Britain’s bats are in the middle of hibernation right now, but that doesn’t mean that they need be out of mind, or out of sight. In fact, if you know the right people you can join up with monitoring hibernation sites, which allows you a glimpse into a little known aspect of the bats’ lives – their long winter sleep. Thanks to Pete Banfield, of the Dorset Bat Group, the kids and I travelled to North Dorset yesterday to see slumbering Lesser Horseshoe Bats. At the first site we crawled through an excitingly narrow gap to check a blocked railway tunnel. Happily, there were 10 Lesser Horseshoes and 1 Brown Long-eared Bat there. The Horseshoes were hanging from the ceiling in their customary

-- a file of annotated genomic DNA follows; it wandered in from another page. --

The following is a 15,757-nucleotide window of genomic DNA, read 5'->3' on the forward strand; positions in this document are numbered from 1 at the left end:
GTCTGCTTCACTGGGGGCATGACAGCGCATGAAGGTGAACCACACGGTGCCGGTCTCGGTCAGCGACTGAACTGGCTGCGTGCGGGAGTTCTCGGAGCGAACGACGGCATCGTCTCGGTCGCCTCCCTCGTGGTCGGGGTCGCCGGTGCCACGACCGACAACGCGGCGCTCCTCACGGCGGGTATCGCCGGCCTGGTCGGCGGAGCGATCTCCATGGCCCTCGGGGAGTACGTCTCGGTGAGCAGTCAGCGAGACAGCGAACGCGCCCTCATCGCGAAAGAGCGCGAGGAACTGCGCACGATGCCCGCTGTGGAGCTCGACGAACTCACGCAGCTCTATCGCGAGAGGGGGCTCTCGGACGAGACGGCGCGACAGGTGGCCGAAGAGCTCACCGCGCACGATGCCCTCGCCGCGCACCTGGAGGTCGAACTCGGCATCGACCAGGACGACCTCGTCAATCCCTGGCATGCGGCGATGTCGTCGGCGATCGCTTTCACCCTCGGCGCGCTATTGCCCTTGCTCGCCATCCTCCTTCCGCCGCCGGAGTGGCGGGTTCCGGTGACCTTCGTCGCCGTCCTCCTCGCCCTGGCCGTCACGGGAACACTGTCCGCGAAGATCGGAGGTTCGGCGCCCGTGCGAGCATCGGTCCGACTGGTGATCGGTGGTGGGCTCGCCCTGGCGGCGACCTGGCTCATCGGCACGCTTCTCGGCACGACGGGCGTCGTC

manner, with wings folded around the body – a posture peculiar to Britain’s two Horseshoe Bat species. They were also hanging freely, while the Long-eared Bat was inside a box, its ears folded and tucked under the wings. At a gorgeous rural church, its lawns studded by snowdrops, there were a further 20 or so Lesser Horseshoes hanging from the roof of an ancient cellar reached for us by slippery, uneven, moss-covered steps. Bats don’t have unbroken stints of hibernation, but will have recently been encouraged by the mild weather to go out and feed on and off, filling their tummies before bedding down again, often switching hibernation sites afterwards. If you think a bat flying around on a mild winter’s night is somehow confused or disturbed, that isn’t actually the case. It’s routine for the bat, but a surprise for us.